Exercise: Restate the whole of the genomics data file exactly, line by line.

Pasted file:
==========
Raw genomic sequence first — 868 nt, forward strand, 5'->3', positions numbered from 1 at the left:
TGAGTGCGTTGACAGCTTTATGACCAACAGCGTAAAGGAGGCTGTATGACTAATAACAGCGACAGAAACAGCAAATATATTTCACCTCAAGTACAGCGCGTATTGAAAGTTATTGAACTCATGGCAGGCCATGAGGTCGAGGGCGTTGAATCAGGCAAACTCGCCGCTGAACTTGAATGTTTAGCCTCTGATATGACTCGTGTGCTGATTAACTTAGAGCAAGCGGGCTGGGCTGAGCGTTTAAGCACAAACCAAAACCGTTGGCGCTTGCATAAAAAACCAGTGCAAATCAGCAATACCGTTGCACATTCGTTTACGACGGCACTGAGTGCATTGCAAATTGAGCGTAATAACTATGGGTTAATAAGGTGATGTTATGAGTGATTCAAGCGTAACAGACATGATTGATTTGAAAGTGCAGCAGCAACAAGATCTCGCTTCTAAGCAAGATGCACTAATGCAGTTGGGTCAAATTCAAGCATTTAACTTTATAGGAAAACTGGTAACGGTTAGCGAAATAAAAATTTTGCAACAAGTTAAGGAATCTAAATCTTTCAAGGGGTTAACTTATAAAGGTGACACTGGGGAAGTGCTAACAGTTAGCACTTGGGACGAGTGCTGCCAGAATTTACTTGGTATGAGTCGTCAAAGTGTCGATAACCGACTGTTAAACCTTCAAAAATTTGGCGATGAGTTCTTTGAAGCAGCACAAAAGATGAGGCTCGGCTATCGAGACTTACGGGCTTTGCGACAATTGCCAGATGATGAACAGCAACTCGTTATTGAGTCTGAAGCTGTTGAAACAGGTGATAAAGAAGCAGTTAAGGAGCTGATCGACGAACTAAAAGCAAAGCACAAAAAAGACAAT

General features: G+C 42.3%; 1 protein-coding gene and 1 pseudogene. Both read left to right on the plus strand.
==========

Raw genomic sequence first — 868 nt, forward strand, 5'->3', positions numbered from 1 at the left:
TGAGTGCGTTGACAGCTTTATGACCAACAGCGTAAAGGAGGCTGTATGACTAATAACAGCGACAGAAACAGCAAATATATTTCACCTCAAGTACAGCGCGTATTGAAAGTTATTGAACTCATGGCAGGCCATGAGGTCGAGGGCGTTGAATCAGGCAAACTCGCCGCTGAACTTGAATGTTTAGCCTCTGATATGACTCGTGTGCTGATTAACTTAGAGCAAGCGGGCTGGGCTGAGCGTTTAAGCACAAACCAAAACCGTTGGCGCTTGCATAAAAAACCAGTGCAAATCAGCAATACCGTTGCACATTCGTTTACGACGGCACTGAGTGCATTGCAAATTGAGCGTAATAACTATGGGTTAATAAGGTGATGTTATGAGTGATTCAAGCGTAACAGACATGATTGATTTGAAAGTGCAGCAGCAACAAGATCTCGCTTCTAAGCAAGATGCACTAATGCAGTTGGGTCAAATTCAAGCATTTAACTTTATAGGAAAACTGGTAACGGTTAGCGAAATAAAAATTTTGCAACAAGTTAAGGAATCTAAATCTTTCAAGGGGTTAACTTATAAAGGTGACACTGGGGAAGTGCTAACAGTTAGCACTTGGGACGAGTGCTGCCAGAATTTACTTGGTATGAGTCGTCAAAGTGTCGATAACCGACTGTTAAACCTTCAAAAATTTGGCGATGAGTTCTTTGAAGCAGCACAAAAGATGAGGCTCGGCTATCGAGACTTACGGGCTTTGCGACAATTGCCAGATGATGAACAGCAACTCGTTATTGAGTCTGAAGCTGTTGAAACAGGTGATAAAGAAGCAGTTAAGGAGCTGATCGACGAACTAAAAGCAAAGCACAAAAAAGACAAT

General features: G+C 42.3%; 1 protein-coding gene and 1 pseudogene. Both read left to right on the plus strand.